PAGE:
Unless you're a music historian or someone who tends to peruse the credits of album sleeves - the few there are these days - it's likely that the name John D Loudermilk might not mean much to you. However those who have followed the trajectory of modern music over the past fifty years or so are probably aware of Loudermilk's reputation as one of the great songwriters of his generation, a man whose music transcended genres and provided a cache of material for artists on both sides of the rock and country and divide.
Considering the level of respect with which he's held by those in the know, this star-studded tribute to Loudermilk, which took place at the Franklin Theatre in Franklin, Tennessee just a few months prior to his passing, seems long overdue. Nevertheless, as a testament to his talent and a reminder of the timeless tunes that fill out his repertoire, it serves its purpose. Emmylou Harris, Roseanne Cash, Rodney Crowell, Herb Pedersen, Cory Chisel, Doyle Lawson and Quicksilver, Ricky Skaggs and Beth Nielsen Chapman are among the many paying their respects in song, offering a generous 24 tracks in total. While not all the selections are readily familiar, several are in fact standards. Indeed, the inclusion of the venerable "Tobacco Road," popular hits "Break My Mind," "Then You Can Tell Me Goodbye" and "Indian Reservation," the latter best remembered as a chartbuster by Paul Revere and the Raiders, testify to Loudermilk's lingering legacy.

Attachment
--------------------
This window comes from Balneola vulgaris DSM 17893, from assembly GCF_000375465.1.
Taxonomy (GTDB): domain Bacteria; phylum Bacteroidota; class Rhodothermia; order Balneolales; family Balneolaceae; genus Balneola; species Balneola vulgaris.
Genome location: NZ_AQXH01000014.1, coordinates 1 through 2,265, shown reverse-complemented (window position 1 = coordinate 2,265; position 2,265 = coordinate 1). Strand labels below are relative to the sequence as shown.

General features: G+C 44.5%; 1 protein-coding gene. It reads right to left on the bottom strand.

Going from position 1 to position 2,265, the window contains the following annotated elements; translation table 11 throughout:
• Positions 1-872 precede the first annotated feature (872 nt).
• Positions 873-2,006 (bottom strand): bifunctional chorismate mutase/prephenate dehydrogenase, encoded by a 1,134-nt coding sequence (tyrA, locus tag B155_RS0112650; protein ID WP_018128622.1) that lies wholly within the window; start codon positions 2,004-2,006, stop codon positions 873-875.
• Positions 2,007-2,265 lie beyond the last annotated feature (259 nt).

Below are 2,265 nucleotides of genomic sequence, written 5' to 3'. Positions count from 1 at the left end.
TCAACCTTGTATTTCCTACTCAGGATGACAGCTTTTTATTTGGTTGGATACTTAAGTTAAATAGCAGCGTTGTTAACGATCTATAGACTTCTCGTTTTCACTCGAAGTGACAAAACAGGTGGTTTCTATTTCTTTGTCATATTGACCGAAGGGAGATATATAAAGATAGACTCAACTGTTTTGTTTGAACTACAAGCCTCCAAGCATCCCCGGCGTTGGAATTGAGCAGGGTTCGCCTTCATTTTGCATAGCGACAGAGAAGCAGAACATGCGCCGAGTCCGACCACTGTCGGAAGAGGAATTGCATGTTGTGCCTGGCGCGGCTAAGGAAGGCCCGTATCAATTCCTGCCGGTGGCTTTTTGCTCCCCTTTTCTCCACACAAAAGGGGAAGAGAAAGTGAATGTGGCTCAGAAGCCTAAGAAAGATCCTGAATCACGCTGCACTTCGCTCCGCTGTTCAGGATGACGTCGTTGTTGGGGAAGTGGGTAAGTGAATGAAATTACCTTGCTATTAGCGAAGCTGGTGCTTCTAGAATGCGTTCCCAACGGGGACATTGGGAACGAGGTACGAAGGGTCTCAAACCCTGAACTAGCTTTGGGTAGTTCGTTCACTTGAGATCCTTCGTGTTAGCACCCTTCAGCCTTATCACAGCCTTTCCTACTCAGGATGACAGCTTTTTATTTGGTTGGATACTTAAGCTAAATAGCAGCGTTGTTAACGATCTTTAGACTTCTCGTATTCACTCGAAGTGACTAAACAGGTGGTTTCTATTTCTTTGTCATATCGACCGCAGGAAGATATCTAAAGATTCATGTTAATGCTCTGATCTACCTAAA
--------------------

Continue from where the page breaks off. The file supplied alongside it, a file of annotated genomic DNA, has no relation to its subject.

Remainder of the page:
Not surprisingly, the mood is consistently upbeat throughout, and the silken harmonies provided by Emmylou Harris, Mary Ann Kennedy and Pam Rose on "Where Have They Gone," along with the bluegrass influence Herb Pedersen, Skaggs, and Lawson infuse in "It's My Time," "Waterloo" and "Blue Train," respectively, ensure that the music retains its contemporary trappings. This, then, is the ideal tribute, one that brings the recipient's storied legacy to the forefront where it belongs.